I'm 99% sure I've seen Niko comment that Chalk could handle for<'a where ...>, but I don't have a citation on hand. How many years until we get Chalk, I have no idea.

3 Likes

This is close, but still has a for< ... where ...> problem. Here:

    impl<'bar, T> BazBar<'bar> for T

You need this:

    where
        T: 'bar + super::gat::Baz + Send + Sync,
        // ^^^^

So that the GAT can be used here:

        <T as super::gat::Baz>::Bar<'bar>: Bar<'bar>,

But then above we have:

    impl<T> Baz for T
    where
        T: Send + Sync + for<'bar> BazBar<'bar>

Which is where we would like for<where>, but we don't have that. So instead we need some sort of implied bounds in BazBar that says Self: 'bar. The way I'm used to doing this would be something like:

    pub trait BazBar<'bar, _Witness = &'bar Self> {

But that makes the trait non-dyn-safe.

I'm going to pause now; probably the next thing I'll do is re-read Sabrina's article and see if it handles this case.

1 Like

@quinedot Thank you so much for listing all this info and for all the examples! I spent the entire day playing around with it, but alas I could not find a work-around for escaping the where Self: 'foo clause on the Bar::Foo<'foo> GAT. As soon as this extra where clause is there, this seems to render any technique depending on implicit lifetime bounds inert :frowning: (Rust then complains with the same errors as either scenario 2 or 3: we get a "higher-ranked lifetime error" or a complaint about the Bar helper trait not being general enough).

The only way I know of getitng rid of this is using the super trait work-around, because then we can omit the where Self: 'foo GAT bounds in the Bar trait. However, I'm still hoping there exists a way without the super trait, so make the API for end-users more ergonomic by steering them towards the stabilized GATs (the generic module will then take care of object safety for them, so the end-users should not be bothered too much by the current GAT limitations). I'm going to keep poking some more, but this might be a GAT limitation that can't be worked around for the time being. Thanks again for all the good tips, I enjoyed learning more about this topic a great deal :slight_smile:

@quinedot I was able to find a way! See this solution on Rust Playground

I had to forego HRTB altogether, but managed with some very specific bounds on the Bar trait and Bar::Foo<'_> GAT:

pub trait Bar<'bar>: 'bar {
        /// Safety: we need both the GAT bound `'bar: 'foo` and the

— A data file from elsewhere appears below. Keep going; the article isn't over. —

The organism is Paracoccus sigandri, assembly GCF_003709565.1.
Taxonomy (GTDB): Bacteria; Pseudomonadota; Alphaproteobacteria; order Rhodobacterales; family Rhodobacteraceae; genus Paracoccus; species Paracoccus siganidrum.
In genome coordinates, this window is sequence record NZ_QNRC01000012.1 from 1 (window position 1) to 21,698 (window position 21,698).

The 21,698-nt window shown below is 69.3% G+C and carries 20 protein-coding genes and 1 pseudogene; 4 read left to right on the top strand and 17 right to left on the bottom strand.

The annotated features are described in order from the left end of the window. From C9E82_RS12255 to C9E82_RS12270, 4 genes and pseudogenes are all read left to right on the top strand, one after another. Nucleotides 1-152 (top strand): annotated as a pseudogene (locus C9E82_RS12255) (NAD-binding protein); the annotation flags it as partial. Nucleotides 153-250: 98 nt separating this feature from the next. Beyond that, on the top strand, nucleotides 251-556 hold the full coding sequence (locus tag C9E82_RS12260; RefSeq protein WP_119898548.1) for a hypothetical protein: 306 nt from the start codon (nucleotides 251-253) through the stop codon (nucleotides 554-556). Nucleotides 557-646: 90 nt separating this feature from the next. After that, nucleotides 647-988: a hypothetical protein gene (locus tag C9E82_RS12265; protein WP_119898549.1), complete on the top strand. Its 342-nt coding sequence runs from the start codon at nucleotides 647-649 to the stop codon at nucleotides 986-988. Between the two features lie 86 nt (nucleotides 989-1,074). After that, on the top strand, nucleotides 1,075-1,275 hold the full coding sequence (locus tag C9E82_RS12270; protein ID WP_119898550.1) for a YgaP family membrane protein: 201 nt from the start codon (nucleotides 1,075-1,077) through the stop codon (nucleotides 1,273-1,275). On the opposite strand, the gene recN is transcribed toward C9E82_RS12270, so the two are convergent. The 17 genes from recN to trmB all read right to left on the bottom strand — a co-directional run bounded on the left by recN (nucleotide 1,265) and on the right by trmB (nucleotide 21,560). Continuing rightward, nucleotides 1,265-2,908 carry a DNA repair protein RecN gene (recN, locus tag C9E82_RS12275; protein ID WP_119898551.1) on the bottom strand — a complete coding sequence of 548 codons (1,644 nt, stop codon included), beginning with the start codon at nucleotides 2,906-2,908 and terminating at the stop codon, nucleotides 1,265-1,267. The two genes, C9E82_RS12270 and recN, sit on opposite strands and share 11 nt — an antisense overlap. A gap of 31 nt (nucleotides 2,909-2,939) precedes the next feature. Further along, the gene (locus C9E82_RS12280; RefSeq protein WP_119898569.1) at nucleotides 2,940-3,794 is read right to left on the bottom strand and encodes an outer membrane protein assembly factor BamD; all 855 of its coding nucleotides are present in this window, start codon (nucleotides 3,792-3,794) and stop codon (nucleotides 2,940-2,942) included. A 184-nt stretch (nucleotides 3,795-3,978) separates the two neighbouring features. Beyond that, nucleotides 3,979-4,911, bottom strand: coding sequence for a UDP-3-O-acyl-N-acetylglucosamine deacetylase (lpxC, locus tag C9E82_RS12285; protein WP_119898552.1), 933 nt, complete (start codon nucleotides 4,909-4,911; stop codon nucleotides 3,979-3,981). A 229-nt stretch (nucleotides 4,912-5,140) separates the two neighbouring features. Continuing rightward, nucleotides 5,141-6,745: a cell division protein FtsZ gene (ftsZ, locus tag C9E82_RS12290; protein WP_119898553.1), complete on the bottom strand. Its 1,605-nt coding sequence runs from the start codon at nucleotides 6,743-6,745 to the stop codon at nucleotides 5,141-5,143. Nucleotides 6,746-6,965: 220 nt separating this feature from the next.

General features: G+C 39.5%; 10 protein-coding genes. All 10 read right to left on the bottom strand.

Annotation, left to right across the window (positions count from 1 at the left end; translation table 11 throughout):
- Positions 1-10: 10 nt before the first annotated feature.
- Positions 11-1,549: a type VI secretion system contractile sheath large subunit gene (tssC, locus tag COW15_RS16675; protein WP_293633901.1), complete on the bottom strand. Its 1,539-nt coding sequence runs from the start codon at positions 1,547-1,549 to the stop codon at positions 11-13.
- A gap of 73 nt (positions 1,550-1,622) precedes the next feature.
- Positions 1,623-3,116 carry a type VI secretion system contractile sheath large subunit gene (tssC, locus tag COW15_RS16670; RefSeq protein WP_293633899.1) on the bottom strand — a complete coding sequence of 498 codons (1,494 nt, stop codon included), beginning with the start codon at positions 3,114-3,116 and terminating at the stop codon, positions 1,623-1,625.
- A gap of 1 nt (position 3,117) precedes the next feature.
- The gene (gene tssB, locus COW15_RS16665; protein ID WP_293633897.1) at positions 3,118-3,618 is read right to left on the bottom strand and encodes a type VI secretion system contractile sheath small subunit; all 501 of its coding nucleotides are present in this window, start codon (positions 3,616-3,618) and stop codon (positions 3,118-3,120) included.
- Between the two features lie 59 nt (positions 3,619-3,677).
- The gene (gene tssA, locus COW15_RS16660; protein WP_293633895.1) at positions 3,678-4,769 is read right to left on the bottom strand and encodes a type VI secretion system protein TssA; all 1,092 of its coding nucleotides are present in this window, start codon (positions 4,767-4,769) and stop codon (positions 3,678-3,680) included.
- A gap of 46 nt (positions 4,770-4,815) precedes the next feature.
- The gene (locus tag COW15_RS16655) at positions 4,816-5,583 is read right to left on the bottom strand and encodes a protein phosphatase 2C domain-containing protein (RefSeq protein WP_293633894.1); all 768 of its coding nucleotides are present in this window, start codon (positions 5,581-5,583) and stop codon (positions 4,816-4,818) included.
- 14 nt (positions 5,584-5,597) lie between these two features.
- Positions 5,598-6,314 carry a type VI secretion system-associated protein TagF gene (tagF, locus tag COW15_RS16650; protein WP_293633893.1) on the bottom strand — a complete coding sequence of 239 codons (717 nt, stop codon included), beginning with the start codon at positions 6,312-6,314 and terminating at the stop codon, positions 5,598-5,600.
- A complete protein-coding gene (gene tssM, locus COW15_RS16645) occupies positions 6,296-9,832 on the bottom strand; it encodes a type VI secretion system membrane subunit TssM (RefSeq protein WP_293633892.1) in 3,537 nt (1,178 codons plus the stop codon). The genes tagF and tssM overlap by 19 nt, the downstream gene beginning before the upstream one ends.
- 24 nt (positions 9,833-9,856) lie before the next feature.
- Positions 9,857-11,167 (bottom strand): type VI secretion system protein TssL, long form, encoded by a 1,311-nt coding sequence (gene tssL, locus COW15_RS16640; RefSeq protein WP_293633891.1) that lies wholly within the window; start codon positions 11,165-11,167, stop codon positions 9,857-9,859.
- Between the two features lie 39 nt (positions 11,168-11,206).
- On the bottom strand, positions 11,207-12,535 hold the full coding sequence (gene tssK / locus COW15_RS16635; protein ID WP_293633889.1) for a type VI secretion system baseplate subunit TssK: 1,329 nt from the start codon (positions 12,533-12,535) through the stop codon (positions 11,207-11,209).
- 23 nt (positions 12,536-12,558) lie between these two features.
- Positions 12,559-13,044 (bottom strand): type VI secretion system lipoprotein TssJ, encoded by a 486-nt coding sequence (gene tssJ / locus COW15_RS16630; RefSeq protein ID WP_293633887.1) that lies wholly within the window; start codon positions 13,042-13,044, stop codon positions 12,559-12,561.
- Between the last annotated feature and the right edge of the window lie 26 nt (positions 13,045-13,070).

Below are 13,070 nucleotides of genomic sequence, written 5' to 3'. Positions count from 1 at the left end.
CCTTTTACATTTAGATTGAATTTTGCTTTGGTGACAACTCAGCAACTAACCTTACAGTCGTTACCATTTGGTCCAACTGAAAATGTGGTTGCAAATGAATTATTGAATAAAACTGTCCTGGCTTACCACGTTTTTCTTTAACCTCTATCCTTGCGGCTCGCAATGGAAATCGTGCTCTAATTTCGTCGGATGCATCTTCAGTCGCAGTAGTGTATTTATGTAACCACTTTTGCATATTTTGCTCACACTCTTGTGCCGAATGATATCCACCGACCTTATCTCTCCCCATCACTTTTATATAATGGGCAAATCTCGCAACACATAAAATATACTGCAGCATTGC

/// trait bound `Self: 'bar` for soundness, because without
        /// the "Self outlives 'bar and 'bar outlives 'foo" criteria,
        /// implementers of this trait would be able to put an invariant
        /// or contravariant type into [Bar::Foo<'_>]. With these
        /// extra bounds, the compiler will now rightfully complain
        /// about concrete types returned by implementations for
        /// [Bar::foo] which are not covariant; and this is what
        /// we base our safety invariant on in the [wrapper] module!
        /// Alternatively, we can also put the trait bound `Self: 'bar`
        /// on the GAT instead, but this way it is less code to type
        /// when implementing the [Bar] trait, so it's more ergonomic.
        type Foo<'foo>: Foo<'foo>
        where
            'bar: 'foo;

        fn foo(&self) -> Self::Foo<'_>;
    }

The covariance is not enforced in that trait itself, but it is enforced by the compiler for implementations of the trait (specifically when implementing the fn foo() method). Then for the object safe generic::{Bar, Baz} traits I use the following trait implementation bounds:

impl<'bar, T> Bar<'bar> for T
where
   T: Send + Sync + super::Bar<'bar> + 'bar,
   <T as super::Bar<'bar>>::Foo<'bar>: Send,
{ ... }

impl<'baz, T> Baz for T
where
    T: Send + Sync + super::Baz + 'baz,
    <T as super::Baz>::Bar<'baz>: Send + Sync,
    <<T as super::Baz>::Bar<'baz> as super::Bar<'baz>>::Foo<'baz>: Send,
{ ... }

and then sprinkle a little unsafe code into an (unsafe and private) wrapper struct that unconditionally implements the required Send/Sync trait bounds for all lifetimes (see the gat::wrapper module from the playground link). This is sound due to exploiting the forced covariance of the trait implementations for Bar. All the way at the bottom is also an example that makes the compiler complain about missing Send/Sync bounds when coercing concrete types into dynamic trait objects which don't implement the correct Send/Sync bounds :slight_smile: See the documentation of gat::{DynFoo, DynBar, DynBaz} for extra details.

p.s. It's a good thing that the wrapper and generic modules are private modules, the code needed for the work-around is not something I would feel comfortable exposing to my end-users :sweat_smile: In the end I think I found solution which requires no boiler-plate code or macros for the end-user, while keeping all the benefits of GATs on stable Rust. I'm looking very much forward to when chalk is ready and Rust adds object safety for GAT traits :smiley: